I work somewhere in-between art, design, and craftsmanship, my work includes home products, decorative art, and sculptures, and I don’t necessarily consider myself a designer nor an artist, but more likely a craftsman. I know that my work has some kind of weirdness to it, I do it on purpose, I look for that weird side and, on top of that, I look for something that grabs attention.
To me, the impression people take with them in regard to my work is really important because it fuels along my imagination. The fact that everybody will understand something different makes this creative process so beautiful and personal in the same time. That’s why I try to reflect a part of my own being in everything I do. Bright, bold, and colorful with a tint of playfulness is what I actually am. More than anything, throughout my creations I want them to set a mood, to convey a feeling. I don’t want you to pass by that object daily and just say, “Ah yes, that’s just my lamp”. I want it to make you feel something and hopefully acknowledge its presence.
As for the Romanian design scene, it is still an ongoing process and I won’t go any deeper into the subject because I feel it is not up to me to set any opinions regarding it. But, one thing I know for sure is the fact that we still have to learn and grow at the same time. So for me, “Time for Change” will transform into, “time to learn and acknowledge everything much deeper”.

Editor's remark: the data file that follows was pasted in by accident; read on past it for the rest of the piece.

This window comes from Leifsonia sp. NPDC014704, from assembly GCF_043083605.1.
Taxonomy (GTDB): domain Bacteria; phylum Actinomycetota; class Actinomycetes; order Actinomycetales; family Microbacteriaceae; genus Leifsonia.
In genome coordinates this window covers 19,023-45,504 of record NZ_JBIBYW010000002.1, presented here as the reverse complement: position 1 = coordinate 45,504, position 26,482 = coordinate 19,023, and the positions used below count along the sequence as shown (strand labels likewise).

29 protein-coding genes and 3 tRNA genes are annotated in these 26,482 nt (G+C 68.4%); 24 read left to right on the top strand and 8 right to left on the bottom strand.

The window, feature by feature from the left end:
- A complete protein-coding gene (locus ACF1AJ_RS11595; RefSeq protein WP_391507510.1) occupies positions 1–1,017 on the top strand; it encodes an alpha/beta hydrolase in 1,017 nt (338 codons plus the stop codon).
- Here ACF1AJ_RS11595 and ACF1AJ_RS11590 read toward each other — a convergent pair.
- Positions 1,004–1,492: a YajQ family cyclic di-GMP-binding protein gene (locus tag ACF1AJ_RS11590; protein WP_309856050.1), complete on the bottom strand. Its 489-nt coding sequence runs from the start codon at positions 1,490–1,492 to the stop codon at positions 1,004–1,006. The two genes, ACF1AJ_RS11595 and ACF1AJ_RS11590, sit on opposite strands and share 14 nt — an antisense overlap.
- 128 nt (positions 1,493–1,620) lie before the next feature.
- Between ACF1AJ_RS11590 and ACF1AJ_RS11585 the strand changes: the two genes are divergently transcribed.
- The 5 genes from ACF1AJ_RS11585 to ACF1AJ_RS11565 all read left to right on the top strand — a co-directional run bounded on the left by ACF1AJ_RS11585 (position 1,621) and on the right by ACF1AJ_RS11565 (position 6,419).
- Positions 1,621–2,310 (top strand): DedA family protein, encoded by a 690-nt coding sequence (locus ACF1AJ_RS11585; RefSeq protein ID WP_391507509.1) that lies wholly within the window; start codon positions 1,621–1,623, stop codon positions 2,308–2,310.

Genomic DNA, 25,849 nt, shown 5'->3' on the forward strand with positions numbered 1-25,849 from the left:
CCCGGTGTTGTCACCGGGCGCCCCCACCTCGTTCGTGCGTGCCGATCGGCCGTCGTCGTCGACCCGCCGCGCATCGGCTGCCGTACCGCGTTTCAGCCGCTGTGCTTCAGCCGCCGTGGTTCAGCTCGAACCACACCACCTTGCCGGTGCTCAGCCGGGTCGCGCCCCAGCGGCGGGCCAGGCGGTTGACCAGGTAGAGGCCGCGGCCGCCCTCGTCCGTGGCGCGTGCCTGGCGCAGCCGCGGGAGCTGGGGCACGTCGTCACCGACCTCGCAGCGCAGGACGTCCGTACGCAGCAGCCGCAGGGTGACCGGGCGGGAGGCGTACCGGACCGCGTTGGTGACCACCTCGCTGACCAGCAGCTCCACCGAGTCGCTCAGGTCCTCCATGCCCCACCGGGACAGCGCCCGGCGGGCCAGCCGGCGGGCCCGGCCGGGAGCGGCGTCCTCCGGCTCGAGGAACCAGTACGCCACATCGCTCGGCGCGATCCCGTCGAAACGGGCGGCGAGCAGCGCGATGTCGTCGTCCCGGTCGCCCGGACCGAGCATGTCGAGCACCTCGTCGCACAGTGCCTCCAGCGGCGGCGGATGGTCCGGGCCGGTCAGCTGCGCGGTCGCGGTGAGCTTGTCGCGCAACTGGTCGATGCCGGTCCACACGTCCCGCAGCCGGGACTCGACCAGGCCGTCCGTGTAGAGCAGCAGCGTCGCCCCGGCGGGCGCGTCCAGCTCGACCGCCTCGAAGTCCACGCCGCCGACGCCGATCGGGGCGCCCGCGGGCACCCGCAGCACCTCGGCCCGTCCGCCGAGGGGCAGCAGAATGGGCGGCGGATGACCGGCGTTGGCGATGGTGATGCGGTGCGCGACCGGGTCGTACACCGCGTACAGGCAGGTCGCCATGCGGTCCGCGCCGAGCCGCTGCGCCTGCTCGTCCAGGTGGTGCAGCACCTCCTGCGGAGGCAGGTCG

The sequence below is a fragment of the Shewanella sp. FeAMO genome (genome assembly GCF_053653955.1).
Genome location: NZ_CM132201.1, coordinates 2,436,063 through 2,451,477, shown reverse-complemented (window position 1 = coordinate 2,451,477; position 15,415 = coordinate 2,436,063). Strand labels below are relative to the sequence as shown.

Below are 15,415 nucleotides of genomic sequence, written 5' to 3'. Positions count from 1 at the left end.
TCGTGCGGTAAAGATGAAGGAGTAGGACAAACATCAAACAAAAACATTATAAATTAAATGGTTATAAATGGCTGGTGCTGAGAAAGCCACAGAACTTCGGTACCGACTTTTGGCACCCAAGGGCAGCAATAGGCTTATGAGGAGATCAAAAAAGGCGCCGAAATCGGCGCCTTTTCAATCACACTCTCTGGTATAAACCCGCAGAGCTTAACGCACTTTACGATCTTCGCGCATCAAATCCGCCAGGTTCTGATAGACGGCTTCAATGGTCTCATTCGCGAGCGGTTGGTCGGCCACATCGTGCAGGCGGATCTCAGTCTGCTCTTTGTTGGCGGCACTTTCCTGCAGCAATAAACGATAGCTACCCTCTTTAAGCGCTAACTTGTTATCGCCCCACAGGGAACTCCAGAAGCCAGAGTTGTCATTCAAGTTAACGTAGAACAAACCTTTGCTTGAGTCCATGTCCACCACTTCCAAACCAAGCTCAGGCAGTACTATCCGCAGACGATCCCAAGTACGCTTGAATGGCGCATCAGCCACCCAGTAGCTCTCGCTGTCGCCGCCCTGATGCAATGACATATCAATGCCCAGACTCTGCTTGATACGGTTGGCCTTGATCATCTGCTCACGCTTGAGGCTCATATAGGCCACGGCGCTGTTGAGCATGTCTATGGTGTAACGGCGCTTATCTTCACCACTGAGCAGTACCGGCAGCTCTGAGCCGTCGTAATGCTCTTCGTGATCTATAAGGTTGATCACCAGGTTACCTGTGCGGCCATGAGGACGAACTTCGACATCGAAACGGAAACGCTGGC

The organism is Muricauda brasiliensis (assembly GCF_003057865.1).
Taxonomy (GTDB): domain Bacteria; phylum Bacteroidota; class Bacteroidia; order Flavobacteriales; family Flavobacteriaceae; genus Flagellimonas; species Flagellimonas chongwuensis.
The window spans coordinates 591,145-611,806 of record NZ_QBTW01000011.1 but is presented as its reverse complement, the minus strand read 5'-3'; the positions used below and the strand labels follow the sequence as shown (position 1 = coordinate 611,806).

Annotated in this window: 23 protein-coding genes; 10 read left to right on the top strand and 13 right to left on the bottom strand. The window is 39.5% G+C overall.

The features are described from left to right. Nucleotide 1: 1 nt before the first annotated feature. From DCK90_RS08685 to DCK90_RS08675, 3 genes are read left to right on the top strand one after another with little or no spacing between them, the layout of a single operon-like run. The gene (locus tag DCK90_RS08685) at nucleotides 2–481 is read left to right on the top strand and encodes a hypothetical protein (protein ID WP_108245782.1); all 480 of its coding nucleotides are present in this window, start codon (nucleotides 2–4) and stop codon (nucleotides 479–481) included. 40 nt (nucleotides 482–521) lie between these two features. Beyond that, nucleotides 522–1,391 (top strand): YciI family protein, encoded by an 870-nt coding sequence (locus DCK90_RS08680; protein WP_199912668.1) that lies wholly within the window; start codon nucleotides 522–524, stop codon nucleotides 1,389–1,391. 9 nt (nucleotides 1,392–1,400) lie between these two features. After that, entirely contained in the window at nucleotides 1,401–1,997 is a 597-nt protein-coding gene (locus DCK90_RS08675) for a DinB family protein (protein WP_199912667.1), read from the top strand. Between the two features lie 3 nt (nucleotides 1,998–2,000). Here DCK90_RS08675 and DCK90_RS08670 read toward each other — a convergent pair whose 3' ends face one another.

Pieces like “Fingerprint” and “Chanka-Hanka” Mobile Chandelier emphasise your intuitive approach to ceramic design. What do you think the greatest outcome of this approach is?
This intimate and intuitive approach does not only reflect in [the] “Fingerprint” Vases [and the “Chanka-Hanka” Mobile Chandelier], but rather goes throughout my whole practice and my way of being. I’m not forcing any object into its final form, but rather allowing space for intuitive decisions during the process of making. This way it almost becomes ephemeral and each object will automatically become personal to its user as well. It can influence the physical and emotional condition around it and through this ability it can induce a diversity of human emotions.
Left: “Chanka-Hanka” Mobile Chandelier – 2.000€ ex. VAT
What is the greatest challenge?
Probably making people understand that they don’t actually need a so to say “trendy” object that everybody has, but rather something personal, that reflects their individual needs…
As a designer and artist, how do you create a balance between expressive aesthetics and functionality in your pieces?
Functionality kinda comes in the background regarding my work and it is not because I don’t want to offer the experience to my users, but, for me, functionality is not only ergonomics or rationality, but something that exceeds their limits. The fact that an object can influence the physical and emotional condition of the people around it, creates a lexicon of sensory concerns as well as a diversity of human emotions that it can convey.
My work is more likely a sculptural gesture presented in a product context, a conceptual statement in which a functional object can communicate an abstract idea presented through bold colors and simple shapes.
UAU is the result of approaching ceramics in an intuitive way, in which one wishes to expore different ceramic materials by analysing the concept of existence, where functionality is not only ergonomics or rationality, but someting that goes beyond their limits.
UAU is a sculptural gesture presented in a product context, a conceptual statement in which a functional object can communicate an abstract idea presented in bold colours and simple shapes.